The soldiers of Modernism, proclaiming communion for divorced and remarried, mounted their wooden horse, named "Synod," while others pushed the giant wooden beast, crawling with cackling cardinals and bishops into the Holy City. "Heigh Ho, Synod!" cried Cardinal Kasper while the Pope looked on benignly.
The woodland creatures, watching from the Big Hill of the Forest, were dismayed as the prelates leaped off of the horse in their companies, followed by artists and chroniclers to record the coup.
"They're not going to change anything," said the Bear.
"But look, they've been preparing for months! They've gotten inside," cried the Badger.
The Bear just shrugged and ambled away to find something to eat.
Lo and behold, by the end of the Synod, nothing had changed.
"Hoorah!" shouted the Beaver. "You were right! Nothing has been changed! Everything is just as it was before."
The Bear rumphed deeply, and ambled away to find something to eat. That night, he returned to the Big Hill and stared down at the Holy City. There the moonlight revealed, abandoned and unnoticed, the horse. The Bear shook his head and ambled away on his solitary nightly patrol. For the kind woodland creatures were no match for their clever enemies.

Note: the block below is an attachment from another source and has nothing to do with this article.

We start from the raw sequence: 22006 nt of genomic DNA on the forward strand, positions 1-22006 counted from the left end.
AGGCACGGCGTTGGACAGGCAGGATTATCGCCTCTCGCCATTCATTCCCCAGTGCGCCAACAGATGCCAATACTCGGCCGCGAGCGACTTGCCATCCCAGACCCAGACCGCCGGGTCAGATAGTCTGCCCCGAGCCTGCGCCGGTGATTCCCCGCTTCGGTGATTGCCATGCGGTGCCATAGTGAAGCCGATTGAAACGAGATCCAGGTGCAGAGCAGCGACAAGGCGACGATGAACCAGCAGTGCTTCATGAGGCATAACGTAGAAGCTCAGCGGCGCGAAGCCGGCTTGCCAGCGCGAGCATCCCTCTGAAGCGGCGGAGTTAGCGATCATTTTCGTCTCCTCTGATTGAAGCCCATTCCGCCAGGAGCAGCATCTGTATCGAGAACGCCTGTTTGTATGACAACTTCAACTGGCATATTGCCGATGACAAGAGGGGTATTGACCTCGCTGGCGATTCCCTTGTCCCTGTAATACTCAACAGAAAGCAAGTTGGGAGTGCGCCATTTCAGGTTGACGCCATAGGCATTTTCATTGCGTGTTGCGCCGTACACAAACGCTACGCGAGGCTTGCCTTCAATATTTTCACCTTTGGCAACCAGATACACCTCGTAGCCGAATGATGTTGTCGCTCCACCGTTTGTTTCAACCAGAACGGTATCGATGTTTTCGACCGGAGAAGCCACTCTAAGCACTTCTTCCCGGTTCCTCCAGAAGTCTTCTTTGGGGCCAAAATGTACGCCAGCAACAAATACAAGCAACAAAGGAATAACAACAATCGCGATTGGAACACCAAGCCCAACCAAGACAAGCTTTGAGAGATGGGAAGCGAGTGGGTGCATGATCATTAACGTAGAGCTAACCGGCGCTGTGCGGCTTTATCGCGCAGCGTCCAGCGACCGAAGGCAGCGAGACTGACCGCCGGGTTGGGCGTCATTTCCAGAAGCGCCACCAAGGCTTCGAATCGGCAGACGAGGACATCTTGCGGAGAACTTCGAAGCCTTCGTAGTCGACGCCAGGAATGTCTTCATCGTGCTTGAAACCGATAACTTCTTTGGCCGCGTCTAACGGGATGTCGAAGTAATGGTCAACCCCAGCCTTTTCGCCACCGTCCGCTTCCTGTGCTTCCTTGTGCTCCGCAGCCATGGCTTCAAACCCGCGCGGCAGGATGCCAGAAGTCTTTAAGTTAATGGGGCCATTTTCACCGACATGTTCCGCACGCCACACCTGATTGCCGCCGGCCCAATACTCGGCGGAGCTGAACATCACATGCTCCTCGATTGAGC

Quick commercial for free, no-strings-attached gift of a professionally produced audio book of Judging Angels, Chapter 1: Last Things, read...
The Pope and the Pinch I'll never forget the day I saw the Pope sitting on the toilet. He was in full papal regalia, having a wonde...
I am Timothy Capps, Esq., the attorney and "human agent" for the writer of this blog, St. Corbinian's Bear. It came to my att...
What Orwell feared were those who would ban books. What Huxley feared was that there would be no reason to ban a book, for there would be n...